“Wash your sores gently with soap and water three times a day and apply this topical medicine. No digging! I’ll see you in two weeks,” I said, with encouraging farewell pats on their shoulders.

After two weeks, the couple returned, radiating happiness.

“We’re cured,” they hurried to say, their round faces flushed.

“We did everything you told us,” Mr. Smith added. “You’re a miracle worker.”

“I see your bugs are gone too,” Mrs. Smith said, checking out my face up close. “Here, we brought you fresh catfish. Yesterday’s catch for the good doctor.”

“Thank you kindly.” I accepted the package, wrapped in newspaper.

“We will recommend you to everyone at the park.” They both spoke at the same time. They showed me their chests and arms, dotted with bleakly pink areas of healing skin. Much improved. No signs of iodine.

“The bugs have finally left our skins! Never have we been so well before. Thank you, thank you.”

Against all logic and my experience as a dermatologist, naïve, I caved into the allure of victory. My chest rose with pride. Is it possible that my persuasion had cured the incurable? But how?

After I expressed my gladness, the patients got up and approached the door—gallantly, swaying playfully, smiling. With his hand on the door handle, Mr. Smith stopped abruptly and turned around.

“Yes?” I thought they wanted to thank me again, since they approached me as if in a rapture, while feverishly whispering something to each other.

“It’s really not worth mentioning, Doc, because they don’t bother us anymore. Honest,” Mr. Smith said. “But . . . now they have moved to our throats.” They opened their mouths wide, the blessed orange iodine circles glistening on the backs of their tongues.

“See?  That’s nothing comparing to what we had before.  No one can see them now. We don’t have to be ashamed anymore.”

“Oh, no,” I babbled, but Mr. Smith continued talking in a happy tone.

“We’re going up north, but when we return from Maryland in the fall, we’ll see you again. Just to say hello.”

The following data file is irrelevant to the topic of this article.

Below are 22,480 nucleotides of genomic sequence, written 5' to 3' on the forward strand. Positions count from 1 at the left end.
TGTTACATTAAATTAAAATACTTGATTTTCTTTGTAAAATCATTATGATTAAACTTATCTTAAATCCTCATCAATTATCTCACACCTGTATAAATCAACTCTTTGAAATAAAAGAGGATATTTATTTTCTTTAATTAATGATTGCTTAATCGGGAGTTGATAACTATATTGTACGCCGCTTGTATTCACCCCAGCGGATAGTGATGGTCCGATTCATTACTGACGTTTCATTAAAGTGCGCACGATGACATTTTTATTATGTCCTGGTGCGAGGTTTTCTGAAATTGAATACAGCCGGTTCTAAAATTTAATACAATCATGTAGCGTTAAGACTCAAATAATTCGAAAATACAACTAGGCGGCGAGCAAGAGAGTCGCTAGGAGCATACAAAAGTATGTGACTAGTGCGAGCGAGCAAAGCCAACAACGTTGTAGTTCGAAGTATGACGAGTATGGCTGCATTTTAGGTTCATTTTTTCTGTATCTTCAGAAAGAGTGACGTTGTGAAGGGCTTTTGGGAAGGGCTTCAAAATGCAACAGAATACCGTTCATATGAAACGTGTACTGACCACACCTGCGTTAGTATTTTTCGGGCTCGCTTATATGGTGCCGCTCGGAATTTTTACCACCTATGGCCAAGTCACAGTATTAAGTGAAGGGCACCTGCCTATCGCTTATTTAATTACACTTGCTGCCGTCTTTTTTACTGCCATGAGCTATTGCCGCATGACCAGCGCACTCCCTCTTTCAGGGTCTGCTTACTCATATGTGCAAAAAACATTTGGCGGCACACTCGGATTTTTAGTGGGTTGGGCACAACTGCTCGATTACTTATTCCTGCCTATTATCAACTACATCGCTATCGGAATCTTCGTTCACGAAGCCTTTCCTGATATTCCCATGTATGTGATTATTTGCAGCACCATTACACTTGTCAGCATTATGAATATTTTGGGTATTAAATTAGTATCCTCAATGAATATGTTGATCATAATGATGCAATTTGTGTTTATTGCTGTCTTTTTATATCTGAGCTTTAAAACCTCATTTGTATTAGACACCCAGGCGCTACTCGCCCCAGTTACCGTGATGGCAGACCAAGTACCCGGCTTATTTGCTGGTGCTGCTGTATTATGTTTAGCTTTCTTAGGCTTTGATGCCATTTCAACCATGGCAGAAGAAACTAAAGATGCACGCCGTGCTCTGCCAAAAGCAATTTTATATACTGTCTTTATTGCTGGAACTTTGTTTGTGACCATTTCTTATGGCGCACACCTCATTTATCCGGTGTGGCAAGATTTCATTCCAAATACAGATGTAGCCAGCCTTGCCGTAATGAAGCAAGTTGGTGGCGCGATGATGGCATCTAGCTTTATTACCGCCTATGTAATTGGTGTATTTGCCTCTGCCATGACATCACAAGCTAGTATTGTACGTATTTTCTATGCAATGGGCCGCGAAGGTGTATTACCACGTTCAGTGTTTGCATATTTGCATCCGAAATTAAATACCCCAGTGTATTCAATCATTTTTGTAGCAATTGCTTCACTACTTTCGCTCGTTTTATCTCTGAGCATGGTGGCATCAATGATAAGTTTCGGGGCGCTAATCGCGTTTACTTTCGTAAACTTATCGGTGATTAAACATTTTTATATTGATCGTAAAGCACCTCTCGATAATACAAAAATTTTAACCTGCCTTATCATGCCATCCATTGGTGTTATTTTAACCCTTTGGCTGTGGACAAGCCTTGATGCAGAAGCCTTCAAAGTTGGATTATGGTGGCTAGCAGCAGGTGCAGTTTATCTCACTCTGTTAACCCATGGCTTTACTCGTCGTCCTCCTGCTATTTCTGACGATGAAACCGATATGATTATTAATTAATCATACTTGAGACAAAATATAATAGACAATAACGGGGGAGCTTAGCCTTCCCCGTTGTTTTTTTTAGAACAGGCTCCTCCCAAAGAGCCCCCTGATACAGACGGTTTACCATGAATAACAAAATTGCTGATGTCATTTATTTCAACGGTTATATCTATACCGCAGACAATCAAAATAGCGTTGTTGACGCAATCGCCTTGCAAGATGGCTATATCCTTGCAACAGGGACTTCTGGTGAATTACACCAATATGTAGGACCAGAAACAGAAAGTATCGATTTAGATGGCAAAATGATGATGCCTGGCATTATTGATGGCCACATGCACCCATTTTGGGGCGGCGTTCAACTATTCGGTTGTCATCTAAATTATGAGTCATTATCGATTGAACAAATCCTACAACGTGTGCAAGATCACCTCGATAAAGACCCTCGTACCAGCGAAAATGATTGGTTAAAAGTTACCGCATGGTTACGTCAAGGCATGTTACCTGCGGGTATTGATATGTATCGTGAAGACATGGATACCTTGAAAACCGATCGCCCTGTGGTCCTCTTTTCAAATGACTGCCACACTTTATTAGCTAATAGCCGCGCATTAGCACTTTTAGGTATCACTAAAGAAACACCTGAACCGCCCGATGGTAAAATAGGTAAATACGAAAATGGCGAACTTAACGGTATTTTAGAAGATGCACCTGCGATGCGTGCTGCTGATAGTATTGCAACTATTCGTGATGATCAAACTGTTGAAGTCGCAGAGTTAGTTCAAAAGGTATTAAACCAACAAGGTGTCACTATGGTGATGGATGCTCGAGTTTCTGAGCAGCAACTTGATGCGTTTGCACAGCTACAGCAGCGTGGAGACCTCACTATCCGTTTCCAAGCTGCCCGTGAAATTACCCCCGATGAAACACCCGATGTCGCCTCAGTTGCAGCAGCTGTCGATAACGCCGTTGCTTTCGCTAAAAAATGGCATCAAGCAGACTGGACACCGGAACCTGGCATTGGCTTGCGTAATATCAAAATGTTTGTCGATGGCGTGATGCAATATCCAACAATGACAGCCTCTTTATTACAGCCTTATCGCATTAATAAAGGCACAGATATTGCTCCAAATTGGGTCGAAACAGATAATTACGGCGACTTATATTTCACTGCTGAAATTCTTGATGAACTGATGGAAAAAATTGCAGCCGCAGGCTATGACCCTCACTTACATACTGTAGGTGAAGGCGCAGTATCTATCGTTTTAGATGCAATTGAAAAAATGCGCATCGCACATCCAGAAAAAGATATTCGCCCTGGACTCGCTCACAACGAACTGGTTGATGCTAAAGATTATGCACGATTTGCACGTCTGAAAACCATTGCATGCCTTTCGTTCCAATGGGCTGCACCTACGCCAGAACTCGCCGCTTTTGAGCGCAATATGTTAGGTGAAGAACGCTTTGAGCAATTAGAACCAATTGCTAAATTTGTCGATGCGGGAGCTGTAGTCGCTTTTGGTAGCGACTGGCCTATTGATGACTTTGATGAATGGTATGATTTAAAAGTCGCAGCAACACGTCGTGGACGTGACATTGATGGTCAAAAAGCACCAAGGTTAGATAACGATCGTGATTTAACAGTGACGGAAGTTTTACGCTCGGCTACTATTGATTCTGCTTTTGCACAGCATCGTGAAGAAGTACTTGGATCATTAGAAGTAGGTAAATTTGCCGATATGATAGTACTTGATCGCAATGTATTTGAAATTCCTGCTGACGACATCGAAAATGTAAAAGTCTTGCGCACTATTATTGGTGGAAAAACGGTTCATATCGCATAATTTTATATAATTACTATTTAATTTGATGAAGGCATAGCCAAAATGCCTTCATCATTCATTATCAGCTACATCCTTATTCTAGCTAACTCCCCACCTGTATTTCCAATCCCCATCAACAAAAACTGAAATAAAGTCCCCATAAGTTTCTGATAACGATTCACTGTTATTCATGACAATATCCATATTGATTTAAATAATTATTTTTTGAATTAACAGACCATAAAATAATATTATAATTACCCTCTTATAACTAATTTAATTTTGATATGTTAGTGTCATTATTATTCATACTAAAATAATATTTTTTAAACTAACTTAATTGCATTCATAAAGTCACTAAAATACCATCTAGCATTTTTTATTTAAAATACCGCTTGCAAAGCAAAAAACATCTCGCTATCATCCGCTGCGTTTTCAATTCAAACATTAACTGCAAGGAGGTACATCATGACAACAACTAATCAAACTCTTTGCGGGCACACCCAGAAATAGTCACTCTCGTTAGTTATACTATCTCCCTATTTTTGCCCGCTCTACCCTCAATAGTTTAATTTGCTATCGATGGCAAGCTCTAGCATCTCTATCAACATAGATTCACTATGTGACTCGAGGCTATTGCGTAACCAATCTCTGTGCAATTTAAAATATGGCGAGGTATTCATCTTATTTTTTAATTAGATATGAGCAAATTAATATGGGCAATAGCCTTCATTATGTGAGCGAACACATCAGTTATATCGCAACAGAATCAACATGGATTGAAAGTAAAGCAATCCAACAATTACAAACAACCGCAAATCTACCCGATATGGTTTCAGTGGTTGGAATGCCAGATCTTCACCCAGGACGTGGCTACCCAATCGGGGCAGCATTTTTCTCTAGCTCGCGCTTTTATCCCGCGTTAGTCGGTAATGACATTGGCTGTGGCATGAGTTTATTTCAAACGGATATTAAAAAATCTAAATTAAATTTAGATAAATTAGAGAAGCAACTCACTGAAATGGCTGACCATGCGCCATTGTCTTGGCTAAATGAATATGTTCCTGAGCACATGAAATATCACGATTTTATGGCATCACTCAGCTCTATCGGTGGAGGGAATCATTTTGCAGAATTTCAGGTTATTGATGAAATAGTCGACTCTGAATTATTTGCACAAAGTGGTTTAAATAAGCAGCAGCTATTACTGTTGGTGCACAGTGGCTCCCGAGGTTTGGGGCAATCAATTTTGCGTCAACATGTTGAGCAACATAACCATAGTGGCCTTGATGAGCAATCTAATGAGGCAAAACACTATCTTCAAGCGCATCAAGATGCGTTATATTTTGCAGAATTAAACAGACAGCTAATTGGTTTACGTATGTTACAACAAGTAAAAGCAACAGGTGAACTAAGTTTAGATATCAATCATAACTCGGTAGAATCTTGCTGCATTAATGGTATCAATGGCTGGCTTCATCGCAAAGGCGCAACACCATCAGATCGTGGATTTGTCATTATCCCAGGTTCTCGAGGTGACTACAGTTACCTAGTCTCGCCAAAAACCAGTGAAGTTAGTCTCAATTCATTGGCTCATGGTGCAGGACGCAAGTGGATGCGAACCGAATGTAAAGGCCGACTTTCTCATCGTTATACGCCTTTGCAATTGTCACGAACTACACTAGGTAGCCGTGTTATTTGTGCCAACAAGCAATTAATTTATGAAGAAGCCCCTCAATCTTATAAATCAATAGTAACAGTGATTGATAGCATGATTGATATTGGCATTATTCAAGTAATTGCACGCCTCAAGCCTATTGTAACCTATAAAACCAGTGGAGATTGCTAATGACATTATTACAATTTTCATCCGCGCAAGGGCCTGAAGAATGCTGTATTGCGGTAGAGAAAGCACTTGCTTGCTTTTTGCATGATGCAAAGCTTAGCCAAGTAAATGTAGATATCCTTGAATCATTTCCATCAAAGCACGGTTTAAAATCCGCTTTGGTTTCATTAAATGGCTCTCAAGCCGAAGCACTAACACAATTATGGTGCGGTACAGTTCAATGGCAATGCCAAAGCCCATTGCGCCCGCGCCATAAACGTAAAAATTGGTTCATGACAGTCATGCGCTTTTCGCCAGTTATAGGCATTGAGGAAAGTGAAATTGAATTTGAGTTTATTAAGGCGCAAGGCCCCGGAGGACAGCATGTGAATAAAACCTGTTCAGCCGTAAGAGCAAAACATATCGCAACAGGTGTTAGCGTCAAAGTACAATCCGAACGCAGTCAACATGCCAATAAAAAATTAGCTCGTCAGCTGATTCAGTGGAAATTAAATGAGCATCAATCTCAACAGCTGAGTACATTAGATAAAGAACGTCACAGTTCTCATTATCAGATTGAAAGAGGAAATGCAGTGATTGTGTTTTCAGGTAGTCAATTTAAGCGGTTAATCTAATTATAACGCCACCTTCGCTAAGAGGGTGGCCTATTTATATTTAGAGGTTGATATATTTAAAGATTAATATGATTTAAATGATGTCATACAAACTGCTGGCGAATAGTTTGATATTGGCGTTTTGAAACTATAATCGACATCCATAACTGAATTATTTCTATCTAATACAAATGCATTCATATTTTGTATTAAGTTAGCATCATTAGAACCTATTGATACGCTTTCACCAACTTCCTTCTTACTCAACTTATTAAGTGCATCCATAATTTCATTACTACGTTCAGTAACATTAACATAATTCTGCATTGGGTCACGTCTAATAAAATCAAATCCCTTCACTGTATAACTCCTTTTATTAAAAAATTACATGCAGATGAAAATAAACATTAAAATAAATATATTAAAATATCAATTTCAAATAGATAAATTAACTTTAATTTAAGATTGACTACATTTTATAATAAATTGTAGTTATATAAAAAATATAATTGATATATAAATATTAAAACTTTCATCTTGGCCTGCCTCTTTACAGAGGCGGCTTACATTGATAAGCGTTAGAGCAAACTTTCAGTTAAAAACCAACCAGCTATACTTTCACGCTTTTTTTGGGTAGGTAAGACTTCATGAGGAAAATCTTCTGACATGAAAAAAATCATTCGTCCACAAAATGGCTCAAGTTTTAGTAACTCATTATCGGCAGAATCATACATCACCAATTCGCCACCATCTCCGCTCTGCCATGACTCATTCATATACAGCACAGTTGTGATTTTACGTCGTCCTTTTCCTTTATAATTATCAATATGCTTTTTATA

“Wait a minute. Don’t go. I know the bugs don’t bother you much anymore,” I said, coming to my senses, “but please do not smear your tongues with iodine, or, over time, you will damage your thyroid glands. Too much iodine is toxic, even if it’s used without measuring to disinfect the water during camping trips.”

I had to think fast.

“I’ll give you a script for a special disinfectant solution that can be used safely in the mouth. I concocted it myself. It’s very powerful. It will kill the little critters for sure.”

What else could I do? Life presents us with impossible tasks. In time, we dare to enter the psyche of fellow humans, even if it has drifted from the norm, from all logic, and from reality. My compound prescription was just a palliative potion for diminishing the pain of canker sores, not an insecticide preparation like the one we use for scabies, or for lice.

“God be with you, my dear people. Stay healthy,” I said, as they were leaving arm in arm, content, trusting me—children in my eyes.


Eduvigia (Junia) Ancaya is a nonfiction writer who has taken creative writing courses at USF and numerous courses at OLLI. She has published two nonfiction books honoring her parents’ saga during WW II :  Struggle for Freedom: Marta’s Courage—A Memoir  and Stefan’s Journey on the Road of Sorrows.

A native of Poland, who escaped Communist tyranny in 1946, she immigrated to the U.S. in 1963. She is a retired physician.


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11 Replies to “A Hidden World Under the Skin”

  1. This story, rich with descriptions, is nicely written, moves at an enjoyable pace, drawing the reader into the drama of the consulting room. And the reader is left with the deliciously ambiguous question: who is the possessor of wisdom: the doctor or the patients?

  2. Ha—a funny/sweet tale, Junia in fine form. I’m with the couple. The less you know the better–gimme a placebo, and I’m outa here.

  3. So easy to empathize with the patients and with the patience of you as an empathetic doctor….I’d see you to cure me of my ills, whether real or imaginary. Wonderful writing.

  4. Thanks Bob and Sara. It’s so easy to drift from reality, seduced by human imagination! Thanks for sharing with me this enigmatic world…this nebulose…

  5. What a WONDERFUL story, Junia! WHen I used to teach a course in the Diagnostic and Statistical Manual of Mental Illnesses, I taught about this psychotic disorder, but I never saw it. You were a very wise dermatologist to recognize their shared psychosis and to give them a “medicine” to cure their disorder!!!!

  6. Thanks, Peter. I know you’ve had much experience, through Terry, with the body’s “command centers” and their malfunction. I find it the most fascinating aspect of medicine….